Which brings us to the final comparison test: as things stand right now, would I rather subscribe to HBO or Showtime? As of this moment, HBO doesn't have a lot to offer me. I can wait for Entourage on DVD, and I'm not interested in the remainder of their scripted programming (though I will miss the excellent talk show Real Time With Bill Maher). So HBO is out. But would I pay money for Showtime? Honestly... I still don't think so -- but it's close. Very close. To me, Dexter has the most appeal, but it's not quite Deadwood, which was what actually got me to sign up for HBO. There's nothing on Showtime that demands to be watched immediately; rather than shell out for fresh episodes weekly, I think I can wait for the DVD of any show that catches my eye. In fact, taking into consideration the virtual guarantee that any pay cable program will eventually wind up on DVD, I don't think I'll ever feel the need to pay for a premium channel again.

But if I had to pick, if I had to spend that money, it would be Showtime in a walk. No contest. Wow! What a crazy, upside-down world we're living in!

Wednesday, June 13, 2007

The Zombie Uprising

Well, I see from Zombie Tom, the Zombie Uprising has begun. Hell, it might as well. There's nothing good on TV anyway.

You're not going to believe it, but I swear to you, I was already reading The Zombie Survival Guide before the Uprising began. I'm totally serious. Just saw it in the store last week and picked it up. Lucky for me! I'm on page 124. I hope that's far enough for me to get through this thing with my brains intact.

Okay, I'm on the second floor. I've got a bathtub full of drinking water (a handy tip from the book: if this turns into a long-term siege kind of thing, you're going to want all the drinking water you can get in case the pipes are destroyed), all the food in the house, a camping stove, a first aid kit, and a crowbar, an axe, and a carving knife for weapons. Also, I've destroyed the staircase (zombies can't climb). Oh, and earlier, I killed my next-door neighbor. He was making moaning noises like a zombie, so I figured, better safe than sorry.

Now that I think about it, those might have been wheezing noises. Larry always did have bad asthma. Man, if this turns out to be some kind of internet hoax, I am going to be pissed.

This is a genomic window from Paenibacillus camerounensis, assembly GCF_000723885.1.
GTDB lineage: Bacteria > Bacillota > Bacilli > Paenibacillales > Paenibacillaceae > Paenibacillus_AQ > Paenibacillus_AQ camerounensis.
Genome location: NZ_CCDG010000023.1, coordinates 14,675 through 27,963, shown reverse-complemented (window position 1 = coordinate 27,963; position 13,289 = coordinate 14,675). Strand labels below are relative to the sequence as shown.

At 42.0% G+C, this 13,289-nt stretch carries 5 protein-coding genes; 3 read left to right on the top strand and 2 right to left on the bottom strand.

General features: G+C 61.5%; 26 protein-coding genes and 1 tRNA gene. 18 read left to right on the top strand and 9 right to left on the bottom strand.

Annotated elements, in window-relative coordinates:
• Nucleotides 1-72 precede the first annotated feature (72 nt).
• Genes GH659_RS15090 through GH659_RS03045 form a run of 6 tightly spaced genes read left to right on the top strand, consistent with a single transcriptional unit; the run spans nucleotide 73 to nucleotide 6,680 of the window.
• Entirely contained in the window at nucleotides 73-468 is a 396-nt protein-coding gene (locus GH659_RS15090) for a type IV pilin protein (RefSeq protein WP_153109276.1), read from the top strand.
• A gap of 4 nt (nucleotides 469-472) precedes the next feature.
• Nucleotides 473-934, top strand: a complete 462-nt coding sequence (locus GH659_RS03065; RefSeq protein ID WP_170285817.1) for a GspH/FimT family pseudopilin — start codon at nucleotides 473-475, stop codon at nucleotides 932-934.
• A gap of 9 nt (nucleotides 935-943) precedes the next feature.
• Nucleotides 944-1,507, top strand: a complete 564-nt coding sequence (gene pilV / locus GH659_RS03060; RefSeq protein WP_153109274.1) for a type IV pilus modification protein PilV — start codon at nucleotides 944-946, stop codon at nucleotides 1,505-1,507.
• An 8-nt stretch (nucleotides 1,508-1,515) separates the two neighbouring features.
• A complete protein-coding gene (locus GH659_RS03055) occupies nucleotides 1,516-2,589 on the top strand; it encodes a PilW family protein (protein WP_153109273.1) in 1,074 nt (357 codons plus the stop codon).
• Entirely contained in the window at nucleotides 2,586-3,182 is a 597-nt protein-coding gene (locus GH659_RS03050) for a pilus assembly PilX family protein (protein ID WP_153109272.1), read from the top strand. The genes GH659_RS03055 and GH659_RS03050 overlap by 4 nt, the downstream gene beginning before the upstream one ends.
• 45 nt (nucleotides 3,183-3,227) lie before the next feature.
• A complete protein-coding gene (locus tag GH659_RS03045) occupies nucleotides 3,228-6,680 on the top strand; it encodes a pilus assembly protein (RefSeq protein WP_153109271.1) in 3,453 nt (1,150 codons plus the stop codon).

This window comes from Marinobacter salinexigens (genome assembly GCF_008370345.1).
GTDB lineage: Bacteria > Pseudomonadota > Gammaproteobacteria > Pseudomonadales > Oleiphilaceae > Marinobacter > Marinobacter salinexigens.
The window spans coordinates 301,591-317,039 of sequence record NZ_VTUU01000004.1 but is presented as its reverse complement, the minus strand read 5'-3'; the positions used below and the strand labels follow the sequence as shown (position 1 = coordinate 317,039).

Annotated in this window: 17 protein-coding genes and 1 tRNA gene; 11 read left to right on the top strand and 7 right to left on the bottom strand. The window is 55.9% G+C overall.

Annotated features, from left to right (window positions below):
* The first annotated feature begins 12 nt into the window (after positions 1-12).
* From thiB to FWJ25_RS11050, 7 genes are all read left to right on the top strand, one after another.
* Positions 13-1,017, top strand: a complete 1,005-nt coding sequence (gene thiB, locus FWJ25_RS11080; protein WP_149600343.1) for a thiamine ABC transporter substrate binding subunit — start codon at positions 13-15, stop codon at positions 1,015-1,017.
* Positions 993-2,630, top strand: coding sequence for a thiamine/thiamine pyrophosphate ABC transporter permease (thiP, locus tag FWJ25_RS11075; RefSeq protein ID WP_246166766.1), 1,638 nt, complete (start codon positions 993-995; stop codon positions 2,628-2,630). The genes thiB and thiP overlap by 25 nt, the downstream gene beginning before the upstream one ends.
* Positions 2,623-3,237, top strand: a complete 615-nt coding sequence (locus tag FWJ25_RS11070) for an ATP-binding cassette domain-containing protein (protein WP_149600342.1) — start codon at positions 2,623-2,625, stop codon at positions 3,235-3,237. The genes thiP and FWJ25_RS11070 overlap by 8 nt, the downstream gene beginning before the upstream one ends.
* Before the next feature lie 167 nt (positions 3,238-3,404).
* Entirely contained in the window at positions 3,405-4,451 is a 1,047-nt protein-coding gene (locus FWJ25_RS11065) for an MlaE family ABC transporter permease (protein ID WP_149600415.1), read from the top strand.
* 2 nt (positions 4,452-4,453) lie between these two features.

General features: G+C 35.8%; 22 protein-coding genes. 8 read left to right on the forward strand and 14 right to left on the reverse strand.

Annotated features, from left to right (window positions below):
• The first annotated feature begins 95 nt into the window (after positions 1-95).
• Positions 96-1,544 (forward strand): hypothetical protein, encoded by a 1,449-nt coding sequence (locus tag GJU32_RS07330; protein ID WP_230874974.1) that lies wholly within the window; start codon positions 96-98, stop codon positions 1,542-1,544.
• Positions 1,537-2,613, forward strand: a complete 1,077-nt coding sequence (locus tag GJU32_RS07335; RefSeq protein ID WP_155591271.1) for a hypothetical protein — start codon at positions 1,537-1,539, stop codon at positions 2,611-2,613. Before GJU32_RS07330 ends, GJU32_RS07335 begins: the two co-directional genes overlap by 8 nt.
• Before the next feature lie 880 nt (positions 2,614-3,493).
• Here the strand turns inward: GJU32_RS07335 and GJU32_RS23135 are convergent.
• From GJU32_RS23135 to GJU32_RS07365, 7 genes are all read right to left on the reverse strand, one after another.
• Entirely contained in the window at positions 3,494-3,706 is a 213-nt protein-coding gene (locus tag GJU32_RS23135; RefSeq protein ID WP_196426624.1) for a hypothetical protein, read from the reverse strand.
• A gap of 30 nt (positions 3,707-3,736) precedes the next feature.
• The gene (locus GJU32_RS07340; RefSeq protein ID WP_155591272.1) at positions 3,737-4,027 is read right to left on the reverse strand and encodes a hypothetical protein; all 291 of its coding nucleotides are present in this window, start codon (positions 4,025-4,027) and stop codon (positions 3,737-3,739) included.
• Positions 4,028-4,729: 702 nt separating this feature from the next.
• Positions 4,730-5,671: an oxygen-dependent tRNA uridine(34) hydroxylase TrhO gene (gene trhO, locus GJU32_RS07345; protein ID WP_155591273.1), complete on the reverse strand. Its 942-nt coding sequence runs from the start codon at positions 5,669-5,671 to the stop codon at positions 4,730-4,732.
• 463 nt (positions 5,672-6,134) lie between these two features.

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Tuesday, June 12, 2007

Hard To Believe

How Whoopi continues to avoid Gitmo is a national shame.

At the time this picture was taken, all three of these people were widely considered to be among the funniest people alive.

If you pay to see this, I will smack you.

She's no Paul Lynde.

Still waiting for Analyze The Other.

If I were under, say, 16 or 17 years of age, I would believe that statement to be a blatant, pathetic lie. (Hell, I'm 36, and I still can't believe that anyone ever thought Whoopi was funny.)

That last poster reminds me... I would also find it hard to believe that Robert De Niro had once been considered the greatest actor in the world, who mainly appeared in the most prestigious of projects helmed by the finest directors.

Hmm... how should Robert De Niro follow up a phoned-in performance in a third-rate thriller?

How about with the exact same thing?

People also once thought Ben Stiller was funny. It's true!

Whoopi is in this piece of crap, too. DAMN YOU, WHOOPI!!!

Monday, June 11, 2007

A tribute to the Tonys, minus the actual watching the Tonys part

The Tonys were on last night, and I continued my long-standing tradition of completely ignoring them. (As for the other Tony on TV last night, Tony Soprano -- I don't have HBO anymore, so I didn't watch the finale. I was a couple seasons behind, anyway. The Sopranos is just one of those shows I'll have to catch up with on DVD some day.)

I'm not a huge fan of Broadway, or the stage in general. But I do have a fondness for a few musicals. Not very many, but still. So, in faux-honor of the awards show I couldn't care less about, here are a few video highlights of some of my favorite musical moments -- some from Tony-winning plays, most from random crap.

Hedwig and the Angry Inch
Despite this film's rave reviews, I avoided it a long time, because it sounded just too bizarre for me to appreciate. Poor, sheltered Tom! I finally caught it on IFC a few months ago, and it blew me away. It's lovely, and powerful, and hilarious -- such originality, so fully realized. The clip is "Angry Inch," a raging punk narration of the lead character's painful transformation into his/her new identity, Hedwig; it was this song's bold fury that reeled me into the rest of the film. Crank up the volume!

Jesus Christ Superstar
This is probably the oddest of my favorites: I don't love many musicals, and I certainly don't love that Jesus fellow. But there's something about the story of Jesus -- the tale of a deity's murdered son -- that grabs me, and the Andrew Lloyd Webber musical is one of the most vivid and captivating renditions of that story ever told. This 1973 dirty hippie film version features Ted Neeley and Carl Anderson giving fantastic performances as Jesus and Judas, respectively. The clip here is "The Last Supper," in which Judas's betrayal of Jesus is revealed. It takes almost three minutes to begin the riveting, passionate portion of the song, in which Jesus and Judas angrily confront one another, but the build-up is worth the wait. Dig it when Judas lashes out at Jesus with this accusation: "A jaded mandarin, a jaded mandarin, a jaded, faded, faded, jaded, jaded mandarin." I don't even know what that means, but it's awesome.